20. Koo SH, Lee JS, Kim GH, Lee HG: Preparation, characteristics, and stability of glutathione-loaded nanoparticles. J Agric Food Chem. 2011, 59: 11264-11269. 10.1021/jf2024648.View ArticleGoogle Scholar
  21. Shameli K, Ahmad MB, Wan Yunus WMZ, Ibrahim NA: Synthesis and characterization of silver/talc nanocomposites using the wet chemical reduction method. Int J Nanomed. 2010, 5: 743-751.View ArticleGoogle Scholar
  22. Shameli K, Ahmad MB, Wan Yunus WMZ, Ibrahim NA, Gharayebi Y, Sedaghat S: Synthesis of silver/montmorillonite nanocomposites using γ-irradiation. Int J Nanomed. 2010, 5: 1067-1077.Google Scholar
  23. Ahmad MB, Shameli K, Wan Yunus WMZ, Ibrahim NA, Hamid AA, Zargar M: Synthesis and antibacterial activity of silver/montmorillonite nanocomposites. Res J Biol Sci. 2009, 4 (9): 1032-1036.Google Scholar
  24. Ahmad MB, Shameli K, Wan Yunus WMZ, Ibrahim NA: Synthesis and characterization of silver/clay/starch bionanocomposites by green method. Aust J Basic Appl Sci. 2010, 4 (7): 2158-2165.Google Scholar
  25. Shameli K, Ahmad MB, Yunus WMZW, Rustaiyan A, Ibrahim NA, Zargar M, Abdollahi Y: Green synthesis of silver/montmorillonite/chitosan bionanocopmosites using the UV irradiation method and evaluation of antibacterial activity. Int J Nanomed. 2010, 5: 875-887.View ArticleGoogle Scholar
  26. Shameli K, Ahmad MB, Jazayeri SD, Shabanzadeh P, Sangpour P, Jahangirian H, Gharayebi Y: Investigation of antibacterial properties silver nanoparticles prepared via green method. Chem Cent J. 2012, 6 (1): 1-10. 10.1186/1752-153X-6-1.View ArticleGoogle Scholar
  27. Ahmad MB, Tay MY, Shameli K, Hussein MZ, Lim JJ: Green synthesis and characterization of silver/chitosan/polyethylene glycol nanocomposites without any reducing agent. Int J Mol Sci. 2011, 12: 4872-4884. 10.3390/ijms12084872.View ArticleGoogle Scholar
  28. Shameli K, Ahmad MB, Yunus WMZW, Ibrahim NA, Rahman RA, Jokar M: Silver/poly(lactic acid) nanocomposites: preparation, characterization, and antibacterial activity. Int J Nanomed. 2010, 5: 573-579.View ArticleGoogle Scholar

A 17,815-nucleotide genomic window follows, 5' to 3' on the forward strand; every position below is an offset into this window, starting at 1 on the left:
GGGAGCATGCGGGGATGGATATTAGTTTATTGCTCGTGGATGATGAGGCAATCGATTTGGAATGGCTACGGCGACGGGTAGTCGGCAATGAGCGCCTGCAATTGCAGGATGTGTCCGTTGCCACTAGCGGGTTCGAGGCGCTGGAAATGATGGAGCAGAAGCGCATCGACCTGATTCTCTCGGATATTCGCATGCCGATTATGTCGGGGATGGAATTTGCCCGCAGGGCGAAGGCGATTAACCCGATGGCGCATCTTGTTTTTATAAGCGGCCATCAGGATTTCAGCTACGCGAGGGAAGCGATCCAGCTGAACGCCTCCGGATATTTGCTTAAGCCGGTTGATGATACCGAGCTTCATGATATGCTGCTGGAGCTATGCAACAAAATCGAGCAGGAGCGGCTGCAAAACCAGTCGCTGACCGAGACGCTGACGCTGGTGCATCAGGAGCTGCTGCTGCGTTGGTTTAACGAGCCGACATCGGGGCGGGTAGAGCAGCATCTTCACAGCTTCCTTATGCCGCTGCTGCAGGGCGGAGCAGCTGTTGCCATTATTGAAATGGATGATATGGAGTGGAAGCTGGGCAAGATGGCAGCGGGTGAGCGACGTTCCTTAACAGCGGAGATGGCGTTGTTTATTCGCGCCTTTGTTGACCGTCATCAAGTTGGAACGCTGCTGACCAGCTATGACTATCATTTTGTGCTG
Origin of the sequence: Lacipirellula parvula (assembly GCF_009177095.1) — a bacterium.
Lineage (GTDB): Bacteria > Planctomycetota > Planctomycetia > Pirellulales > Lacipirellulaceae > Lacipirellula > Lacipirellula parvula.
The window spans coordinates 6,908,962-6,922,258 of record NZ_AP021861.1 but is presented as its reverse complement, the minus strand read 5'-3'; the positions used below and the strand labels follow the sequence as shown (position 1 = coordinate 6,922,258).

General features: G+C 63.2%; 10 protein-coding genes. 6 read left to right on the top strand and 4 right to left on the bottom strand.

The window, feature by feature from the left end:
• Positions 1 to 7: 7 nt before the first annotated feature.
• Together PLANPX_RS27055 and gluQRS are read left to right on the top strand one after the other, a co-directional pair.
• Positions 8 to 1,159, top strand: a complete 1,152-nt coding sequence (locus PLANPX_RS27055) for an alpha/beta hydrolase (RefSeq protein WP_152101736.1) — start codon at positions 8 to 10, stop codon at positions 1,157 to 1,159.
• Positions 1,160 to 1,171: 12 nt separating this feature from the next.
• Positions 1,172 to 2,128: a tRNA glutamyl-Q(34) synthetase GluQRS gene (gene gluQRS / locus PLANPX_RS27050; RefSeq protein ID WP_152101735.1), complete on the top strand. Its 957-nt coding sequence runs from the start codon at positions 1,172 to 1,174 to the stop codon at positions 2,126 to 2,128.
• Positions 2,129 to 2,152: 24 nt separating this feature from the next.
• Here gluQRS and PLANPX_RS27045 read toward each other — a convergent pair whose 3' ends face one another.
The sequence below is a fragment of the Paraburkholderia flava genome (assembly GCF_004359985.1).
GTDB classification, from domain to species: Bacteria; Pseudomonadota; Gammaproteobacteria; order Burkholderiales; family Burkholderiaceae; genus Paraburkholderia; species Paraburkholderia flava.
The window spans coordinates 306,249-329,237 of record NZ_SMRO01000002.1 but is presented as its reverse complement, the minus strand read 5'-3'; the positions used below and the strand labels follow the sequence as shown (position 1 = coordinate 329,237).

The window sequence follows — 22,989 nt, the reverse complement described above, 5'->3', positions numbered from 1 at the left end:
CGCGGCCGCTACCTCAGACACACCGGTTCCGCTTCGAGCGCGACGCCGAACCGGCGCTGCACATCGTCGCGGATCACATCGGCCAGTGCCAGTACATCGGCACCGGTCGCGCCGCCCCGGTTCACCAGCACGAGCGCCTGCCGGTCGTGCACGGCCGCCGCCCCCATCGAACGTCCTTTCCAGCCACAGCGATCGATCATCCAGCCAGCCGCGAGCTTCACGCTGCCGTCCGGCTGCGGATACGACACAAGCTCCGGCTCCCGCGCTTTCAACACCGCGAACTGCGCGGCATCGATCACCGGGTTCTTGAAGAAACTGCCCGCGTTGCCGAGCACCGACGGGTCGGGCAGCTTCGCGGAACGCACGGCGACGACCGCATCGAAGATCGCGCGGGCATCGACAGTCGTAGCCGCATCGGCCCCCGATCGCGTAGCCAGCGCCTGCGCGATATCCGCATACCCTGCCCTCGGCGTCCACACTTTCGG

29. Zargar M, Hamid AA, Bakar FB, Shamsudin MN, Shameli K, Jahanshiri F, Farahani F: Green synthesis and antibacterial effect of silver nanoparticles using Vitex negundo L. Molecules. 2011, 16: 6667-6676. 10.3390/molecules16086667.View ArticleGoogle Scholar
  30. Shameli K, Ahmad MB, Jaffar Al-Mulla EA, Ibrahim NA, Shabanzadeh P, Rustaiyan A, Abdollahi Y, Bagheri S, Sanaz A, Sani UM, Zidan M: Green biosynthesis of silver nanoparticles using Callicarpa maingayi stem bark extraction. Molecules. 2012, 17 (7): 8506-8517.View ArticleGoogle Scholar
  31. Shameli K, Ahmad MB, Zamanian A, Sangpour P, Shabanzadeh P, Abdollahi Y, Zargar M: Green biosynthesis of silver nanoparticles using Curcuma longa tuber powder. Int J Nanomed. 2012, 7: 5603-5610.View ArticleGoogle Scholar
  32. Zargar M, Shameli K, Najafi GR, Farahani F: Plant mediated green biosynthesis of silver nanoparticles using Vitex negundo L. extract. J Ind Eng Chem. 2014, 1-7. http://dx.doi.org/10.1016/j.jiec.2014.01.016,Google Scholar
  33. Ahmad MB, Lim JJ, Shameli K, Ibrahim NA, Tay MY: Synthesis of silver nanoparticles in chitosan, gelatin and chitosan/gelatin bionanocomposites by a chemical reducing agent and their characterization. Molecules. 2011, 16 (9): 7237-7248.View ArticleGoogle Scholar
  34. Ahmad MB, Lim JJ, Shameli K, Ibrahim NA, Tay MY, Chieng BW: Antibacterial activity of silver bionanocomposites synthesized by chemical reduction route. Chem Cent J. 2012, 6 (101): 1-9.Google Scholar
  35. Ahmad MB, Shameli K, Abdullah AH, Ibrahim NA: Synthesis and characterization of UV-irradiated silver/montmorillonite nanocomposites. Solid State Sci. 2009, 11: 1621-1624. 10.1016/j.solidstatesciences.2009.06.016.View ArticleGoogle Scholar